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Cat is a name for the category or 2-category of all categories.

This is also the archetypical 2-topos.


To avoid set-theoretic problems related to Russell's paradox, it is typical to restrict CatCat to small categories. But see CAT for alternatives.

To be explicit, define Cat to be the category with:

This is probably the most common meaning of CatCat in the literature.

We more often use Cat to stand for the strict 2-category with:

Here the vertical composition of 2-morphisms is the evident composition of component maps of natural transformations, whereas the horizontal composition is given by their Godement product.

Finally, we can use Cat for the bicategory with:

To be really careful, this version of CatCat is an anabicategory.


Cartesian-closed structure

The category Cat, at least in its traditional version comprising small categories only, is cartesian closed. 1

Size issues

As a 22-category, CatCat could even include (some) large categories without running into Russell’s paradox. More precisely, if UU is a Grothendieck universe such that Set\Set is the category of all UU-small sets, then you can define Cat\Cat to be the 2-category of all UU'-small categories, where UU' is some Grothendieck universe containing UU. That way, you have SetCat\Set \in \Cat without contradiction. (This can be continued to higher categories.)

By the axiom of choice, the two definitions of CatCat as a 22-category are equivalent. In contexts without choice, it is usually better to use anafunctors all along; if necessary, use StrCatStr Cat for the strict 22-category. Even without choice, a functor or anafunctor between categories is an equivalence in the anabicategory CatCat iff it is essentially surjective and fully faithful. However, the weak inverse of such a functor may not be a functor, so it need not be an equivalence in StrCatStr Cat. We can regard CatCat as obtained from StrCatStr Cat using homotopy theory by “formally inverting” the essentially surjective and fully faithful functors as weak equivalences.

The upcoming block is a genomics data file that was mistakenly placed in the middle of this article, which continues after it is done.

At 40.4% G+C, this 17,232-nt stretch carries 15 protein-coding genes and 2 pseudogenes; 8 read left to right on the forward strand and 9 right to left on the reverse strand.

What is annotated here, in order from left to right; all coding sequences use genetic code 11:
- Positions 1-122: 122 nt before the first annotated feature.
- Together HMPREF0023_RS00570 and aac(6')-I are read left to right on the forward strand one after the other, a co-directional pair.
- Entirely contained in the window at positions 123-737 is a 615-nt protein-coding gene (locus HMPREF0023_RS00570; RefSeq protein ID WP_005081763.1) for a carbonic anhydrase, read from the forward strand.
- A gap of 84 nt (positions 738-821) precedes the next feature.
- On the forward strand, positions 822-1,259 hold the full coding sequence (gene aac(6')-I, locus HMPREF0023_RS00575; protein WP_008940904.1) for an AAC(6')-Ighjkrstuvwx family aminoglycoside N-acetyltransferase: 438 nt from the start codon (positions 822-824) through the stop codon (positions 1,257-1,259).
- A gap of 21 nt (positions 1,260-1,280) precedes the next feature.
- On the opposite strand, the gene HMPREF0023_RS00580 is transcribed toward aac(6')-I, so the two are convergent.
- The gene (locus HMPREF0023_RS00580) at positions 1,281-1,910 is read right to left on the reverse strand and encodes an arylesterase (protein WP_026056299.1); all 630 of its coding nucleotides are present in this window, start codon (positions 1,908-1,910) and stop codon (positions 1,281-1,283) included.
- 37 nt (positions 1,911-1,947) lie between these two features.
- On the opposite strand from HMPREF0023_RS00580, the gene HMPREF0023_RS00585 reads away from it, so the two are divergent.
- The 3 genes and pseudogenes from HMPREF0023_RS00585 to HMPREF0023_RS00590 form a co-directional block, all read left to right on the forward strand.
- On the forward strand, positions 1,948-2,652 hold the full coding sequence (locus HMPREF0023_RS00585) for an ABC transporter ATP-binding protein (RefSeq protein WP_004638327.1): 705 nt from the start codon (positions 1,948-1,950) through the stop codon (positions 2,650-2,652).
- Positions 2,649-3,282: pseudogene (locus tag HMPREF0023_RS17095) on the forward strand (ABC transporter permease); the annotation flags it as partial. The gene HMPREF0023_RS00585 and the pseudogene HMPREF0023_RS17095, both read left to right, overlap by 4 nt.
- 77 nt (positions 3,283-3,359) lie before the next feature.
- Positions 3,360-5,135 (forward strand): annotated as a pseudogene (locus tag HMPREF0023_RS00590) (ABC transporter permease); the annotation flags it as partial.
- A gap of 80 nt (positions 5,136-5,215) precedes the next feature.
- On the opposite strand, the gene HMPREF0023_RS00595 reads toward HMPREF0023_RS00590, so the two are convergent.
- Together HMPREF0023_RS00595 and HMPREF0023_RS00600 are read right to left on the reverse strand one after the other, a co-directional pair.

See also the references at category and category theory.

Discussion of (certain) pushouts in CatCat is in

  • John Macdonald, Laura Scull, Amalgamations of categories (pdf)

category: category

  1. Cf. p. 98 of Mac Lane, 2nd ed., or the remark below Definition 4.3.9 in Riehl; a detailed exposition of cartesian-closedness of Cat, essentially by proving that for any category 𝒟\mathcal{D}, the functor category Fun(𝒞,𝒟)\mathrm{Fun}(\mathcal{C},\mathcal{D}) represents the functor Cat(()×𝒞,𝒟)Cat( (-)\times \mathcal{C} , \mathcal{D}), equivalently, that Fun(𝒞,𝒟)\mathrm{Fun}(\mathcal{C},\mathcal{D}) behaves like an internal hom [𝒞,𝒟][\mathcal{C},\mathcal{D}], equivalently, that for any category 𝒞\mathcal{C} there exists a right-adjoint to the endofunctor ()×𝒞(-)\times \mathcal{C} of CatCat, is given in Awodey, Category Theory, Second Edition, Sections 7.5-7.7.

Revised on July 16, 2017 01:54:59 by Peter Heinig (2003:58:aa1f:f900:8285:32a9:47b1:f47c)